4 out of 4 stars
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McDowell by William H. Coles is a fast-past captivating novel about the rise and fall of a talented aspiring surgeon named Hiram McDowell. The story exposes the truth that humans are capable of both good and bad. Hiram demonstrates that even if an individual seeks noble pursuits, self-centeredness and corrupt behaviors can subjugate a noble profession and philanthropic efforts into something wicked. The irony of the story is that in the beginning, McDowell is described leaving his climbing partner to die and at the end of the book McDowell is described rushing to save a life.
I enjoyed the ambiguous nature of the book. McDowell is a complex character. He depicts himself as a successful surgeon and philanthropist with many talents including music and climbing mountains. However, from the perspectives of others such as his wife, children, colleagues, friends, and media it is tough to decide whether to like him or hate him, have compassion for him or condemn him. The great thing is that the reader is given total autonomy to decide whether motives, personal beliefs or societal expectations make a person’s behaviors and decisions moral or evil. I spent the entire book trying to decide which of McDowell’s consequences seemed fair and just and which seemed undeserved or excessive.
The book is filled with many ideas regarding the politics of health care, fair reporting practices in journalism, corruption in philanthropic foundations and unjust practices in the workplace bringing a sense of authenticity and relevance to the current political environment. The author highlights the power of media to sway the way the public views issues. The intensity in which Hiram works to share the details of his life and uphold the persona he created for himself reminds me of the energy in which social media enthusiasts write and post narratives about their life journey to endorse a persona they desire.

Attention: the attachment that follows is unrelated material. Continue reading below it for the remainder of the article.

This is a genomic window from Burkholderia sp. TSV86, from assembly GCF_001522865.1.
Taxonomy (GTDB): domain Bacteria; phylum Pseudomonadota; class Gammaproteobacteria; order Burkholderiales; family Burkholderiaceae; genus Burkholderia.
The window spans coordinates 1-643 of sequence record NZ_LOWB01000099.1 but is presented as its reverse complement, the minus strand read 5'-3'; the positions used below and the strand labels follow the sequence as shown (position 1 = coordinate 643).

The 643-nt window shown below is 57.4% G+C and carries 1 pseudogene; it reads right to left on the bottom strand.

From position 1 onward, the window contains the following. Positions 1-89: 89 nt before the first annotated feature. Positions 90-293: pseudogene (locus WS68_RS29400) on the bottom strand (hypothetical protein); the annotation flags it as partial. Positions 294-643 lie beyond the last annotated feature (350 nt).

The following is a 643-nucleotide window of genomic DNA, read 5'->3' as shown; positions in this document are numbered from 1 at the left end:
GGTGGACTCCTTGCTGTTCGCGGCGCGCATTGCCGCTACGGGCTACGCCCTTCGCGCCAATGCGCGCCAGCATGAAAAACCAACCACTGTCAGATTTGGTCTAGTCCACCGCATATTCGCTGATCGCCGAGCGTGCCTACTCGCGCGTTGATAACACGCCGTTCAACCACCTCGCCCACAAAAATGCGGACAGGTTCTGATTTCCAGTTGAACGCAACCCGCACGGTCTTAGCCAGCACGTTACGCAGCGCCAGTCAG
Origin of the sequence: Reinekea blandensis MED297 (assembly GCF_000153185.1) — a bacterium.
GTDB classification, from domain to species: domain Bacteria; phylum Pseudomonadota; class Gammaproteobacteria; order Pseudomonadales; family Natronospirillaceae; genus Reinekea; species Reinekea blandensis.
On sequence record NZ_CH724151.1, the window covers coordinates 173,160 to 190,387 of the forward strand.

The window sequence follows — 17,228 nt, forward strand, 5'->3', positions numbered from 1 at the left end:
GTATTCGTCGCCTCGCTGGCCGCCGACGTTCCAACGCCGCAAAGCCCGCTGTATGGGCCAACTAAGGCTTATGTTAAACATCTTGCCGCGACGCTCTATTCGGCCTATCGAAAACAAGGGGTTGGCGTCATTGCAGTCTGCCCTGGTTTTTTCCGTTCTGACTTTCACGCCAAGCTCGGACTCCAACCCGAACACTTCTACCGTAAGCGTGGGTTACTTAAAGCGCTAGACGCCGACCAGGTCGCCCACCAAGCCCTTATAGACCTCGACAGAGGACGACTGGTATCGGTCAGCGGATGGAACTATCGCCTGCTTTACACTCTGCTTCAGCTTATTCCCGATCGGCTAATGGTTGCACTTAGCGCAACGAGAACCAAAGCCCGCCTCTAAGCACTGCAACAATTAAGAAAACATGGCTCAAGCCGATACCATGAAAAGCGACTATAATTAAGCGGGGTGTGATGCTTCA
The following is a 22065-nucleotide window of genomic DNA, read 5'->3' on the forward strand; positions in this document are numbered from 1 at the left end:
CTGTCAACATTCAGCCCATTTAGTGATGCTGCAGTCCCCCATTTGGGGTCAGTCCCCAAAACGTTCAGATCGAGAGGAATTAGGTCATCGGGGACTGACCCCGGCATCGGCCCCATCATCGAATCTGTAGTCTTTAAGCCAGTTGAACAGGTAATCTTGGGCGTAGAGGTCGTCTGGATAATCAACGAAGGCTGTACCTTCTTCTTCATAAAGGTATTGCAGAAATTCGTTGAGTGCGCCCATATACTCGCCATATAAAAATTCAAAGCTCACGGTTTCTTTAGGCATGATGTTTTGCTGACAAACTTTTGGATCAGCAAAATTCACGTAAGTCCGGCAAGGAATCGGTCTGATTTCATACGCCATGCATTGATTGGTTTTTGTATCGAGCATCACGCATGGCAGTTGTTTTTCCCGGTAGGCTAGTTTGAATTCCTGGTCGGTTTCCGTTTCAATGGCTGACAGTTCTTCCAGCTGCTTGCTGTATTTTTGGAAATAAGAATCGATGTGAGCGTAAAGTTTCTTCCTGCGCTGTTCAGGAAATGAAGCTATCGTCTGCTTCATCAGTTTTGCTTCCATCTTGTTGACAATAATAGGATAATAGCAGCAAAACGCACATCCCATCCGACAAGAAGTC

The book had a great storyline that covered a variety of controversial issues. I discovered an underlying idea that there are power and purpose in self-discovery and introspection, but I thought there an equally strong message regarding humans as social beings and the importance of social relationships. At one point McDowell believed he was a loner and found energy in isolation, yet a time came when he lost his tolerance for being alone, and he yearned for human contact. It is ironic that at times Hiram depicted people as a source of extreme conflict in his life, but at the same time, he demonstrated his need for people to maintain his sanity.
I did not want to put this book down. Throughout the story, the drama evoked a range of emotions, including love, disgust, compassion, anger, and confusion. I recommend this book for anyone who enjoys the intellectual challenge of trying to understand the decisions and behaviors of humans. This book is appropriate for adult readers. I enjoyed this book immensely, so I rated the book a 4 out of 4 stars.
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